US Study on Cellphone Radiation Won't Settle Debate

Rare cancer found in heavy users of mobile phones have now been found in rats

Some studies have found limited evidence of an increased risk of cancer from mobile phone use, according to the online notice from the National Institute of Environmental Health Sciences. The schwannoma evidence is "the strongest cancer finding in our study", said Bucher.

These results have not led to Bucher's changing his cellphone habits, but he did note that the heart tumors in rats, malignant schwannomas, are similar to acoustic neuromas, or benign tumors in people in the area of the nerve connecting the ear to the brain. But there was overall little difference in the actual health outcomes of exposed mice and rats compared to their untouched counterparts by the experiment's end - some control groups even died sooner than those exposed to the radiation.

Animals were exposed to radiofrequency radiation associated with the two most common types of cell phone networks: global system mobile communications (GSM) and code division multiple access (CDMA). They are much lower in energy.

John Bucher, a senior scientist involved in the 10-year study, was cautious in his interpretation of the results in a conference call with journalists on Friday.

High exposure to the type of radiofrequency radiation emitted by mobile phones has been linked to tumours in the hearts of male rats, but not female rats or any mice, according to a draft of United States government studies. And earlier this December, the California Department of Public Health released its long debated-over and controversial guidelines on how to lower your exposure to mobile phone radiation, amidst criticisms the guidelines were overzealous and would only further stoke confusion for the public.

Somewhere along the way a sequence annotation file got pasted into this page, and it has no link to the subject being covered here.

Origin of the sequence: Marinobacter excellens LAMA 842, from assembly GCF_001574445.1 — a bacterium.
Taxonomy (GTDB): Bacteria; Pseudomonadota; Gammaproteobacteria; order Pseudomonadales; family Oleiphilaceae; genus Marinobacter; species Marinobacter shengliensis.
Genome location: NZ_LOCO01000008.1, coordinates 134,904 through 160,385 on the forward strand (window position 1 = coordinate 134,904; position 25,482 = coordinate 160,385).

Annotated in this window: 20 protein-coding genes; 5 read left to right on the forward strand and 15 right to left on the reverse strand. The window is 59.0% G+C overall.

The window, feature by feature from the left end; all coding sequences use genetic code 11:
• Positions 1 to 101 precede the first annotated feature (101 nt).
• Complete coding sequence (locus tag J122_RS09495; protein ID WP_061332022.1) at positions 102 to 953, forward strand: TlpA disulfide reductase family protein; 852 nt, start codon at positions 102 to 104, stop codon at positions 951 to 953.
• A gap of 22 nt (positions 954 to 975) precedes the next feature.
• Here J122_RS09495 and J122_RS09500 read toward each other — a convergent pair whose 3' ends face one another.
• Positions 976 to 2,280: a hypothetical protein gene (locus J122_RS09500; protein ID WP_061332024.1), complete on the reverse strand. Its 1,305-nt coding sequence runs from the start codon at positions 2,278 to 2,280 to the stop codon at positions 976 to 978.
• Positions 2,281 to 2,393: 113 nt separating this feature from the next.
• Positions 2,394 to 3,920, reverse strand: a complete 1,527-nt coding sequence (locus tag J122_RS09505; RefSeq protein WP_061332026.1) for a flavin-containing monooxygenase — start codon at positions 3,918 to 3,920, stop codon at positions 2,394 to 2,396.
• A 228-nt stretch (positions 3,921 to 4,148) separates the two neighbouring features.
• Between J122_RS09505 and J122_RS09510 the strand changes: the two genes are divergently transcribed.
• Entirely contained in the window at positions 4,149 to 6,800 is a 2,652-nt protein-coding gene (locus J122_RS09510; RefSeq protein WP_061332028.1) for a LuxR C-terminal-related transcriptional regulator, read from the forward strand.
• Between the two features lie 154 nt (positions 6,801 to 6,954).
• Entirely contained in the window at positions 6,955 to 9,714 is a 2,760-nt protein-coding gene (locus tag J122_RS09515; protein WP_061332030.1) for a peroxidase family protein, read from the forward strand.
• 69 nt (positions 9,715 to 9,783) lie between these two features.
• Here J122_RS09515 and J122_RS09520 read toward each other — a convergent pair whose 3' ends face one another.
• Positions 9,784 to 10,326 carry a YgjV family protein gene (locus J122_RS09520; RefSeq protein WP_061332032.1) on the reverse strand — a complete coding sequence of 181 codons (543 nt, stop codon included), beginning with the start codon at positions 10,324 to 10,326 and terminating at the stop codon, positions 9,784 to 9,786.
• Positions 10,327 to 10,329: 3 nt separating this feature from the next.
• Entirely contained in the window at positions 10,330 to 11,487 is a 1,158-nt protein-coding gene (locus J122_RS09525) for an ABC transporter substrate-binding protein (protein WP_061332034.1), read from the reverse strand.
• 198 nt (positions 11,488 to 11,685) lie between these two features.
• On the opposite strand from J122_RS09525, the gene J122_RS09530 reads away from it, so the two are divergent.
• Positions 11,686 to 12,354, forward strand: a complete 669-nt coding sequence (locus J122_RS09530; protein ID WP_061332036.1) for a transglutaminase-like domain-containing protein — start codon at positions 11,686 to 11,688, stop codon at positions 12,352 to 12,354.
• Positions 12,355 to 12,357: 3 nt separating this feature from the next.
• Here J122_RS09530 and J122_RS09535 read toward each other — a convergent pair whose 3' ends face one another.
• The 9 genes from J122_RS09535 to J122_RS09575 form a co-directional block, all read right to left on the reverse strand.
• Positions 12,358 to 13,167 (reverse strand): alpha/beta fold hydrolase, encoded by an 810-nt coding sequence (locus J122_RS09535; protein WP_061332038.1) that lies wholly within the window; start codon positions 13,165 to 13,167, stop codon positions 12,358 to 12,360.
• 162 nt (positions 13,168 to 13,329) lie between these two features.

The experiment involved placing rats and mice into special chambers and exposing them to different levels of radiation that mimic 2G and 3G phones, which were standard when the study was launched, for 9 hours a day. Bucher said the findings related to brain tumors rose only to the level of "equivocal evidence of carcinogenic activity". Radiation exposure began in utero and continued for 2 years. That's according to new draft reports of research conducted by U.S. National Toxicology Program (NTP). "Even with frequent daily use by the vast majority of adults, we have not seen an increase in events like brain tumours". "We believe the current safety limits for cellphones are acceptable for protecting the public health".

The Food and Drug Administration, meanwhile, has been aggressively dismissive of any link, saying in no uncertain terms that the "weight of scientific evidence does not show an association between exposure to radio frequency from mobile phones and adverse health outcomes". "I wouldn't change my behavior based on these studies, and I haven't", he said.

Nevertheless, the findings are potentially a concern for device makers, especially the world's three biggest smartphone sellers, Apple Inc, Korea's Samsung Electronics Co Ltd and China's Huawei Technologies.

Following the release of the NTP study, the FDA Director of the Center for Devices and Radiological Health, Jeffrey Shuren, issued a statement expressing confidence that the current regulations around cellphone radiation are sufficient to protect the health of their users.

Samsung and Apple did not immediately respond to requests for comment.

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